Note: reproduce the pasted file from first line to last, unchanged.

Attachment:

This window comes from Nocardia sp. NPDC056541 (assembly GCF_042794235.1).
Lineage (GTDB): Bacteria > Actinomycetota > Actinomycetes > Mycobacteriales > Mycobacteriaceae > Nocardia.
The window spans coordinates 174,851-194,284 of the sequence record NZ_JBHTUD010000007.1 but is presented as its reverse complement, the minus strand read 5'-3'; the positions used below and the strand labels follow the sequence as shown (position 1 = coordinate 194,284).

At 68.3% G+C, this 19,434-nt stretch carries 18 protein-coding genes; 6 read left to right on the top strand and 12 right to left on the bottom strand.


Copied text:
This window comes from Nocardia sp. NPDC056541 (assembly GCF_042794235.1).
Lineage (GTDB): Bacteria > Actinomycetota > Actinomycetes > Mycobacteriales > Mycobacteriaceae > Nocardia.
The window spans coordinates 174,851-194,284 of the sequence record NZ_JBHTUD010000007.1 but is presented as its reverse complement, the minus strand read 5'-3'; the positions used below and the strand labels follow the sequence as shown (position 1 = coordinate 194,284).

At 68.3% G+C, this 19,434-nt stretch carries 18 protein-coding genes; 6 read left to right on the top strand and 12 right to left on the bottom strand.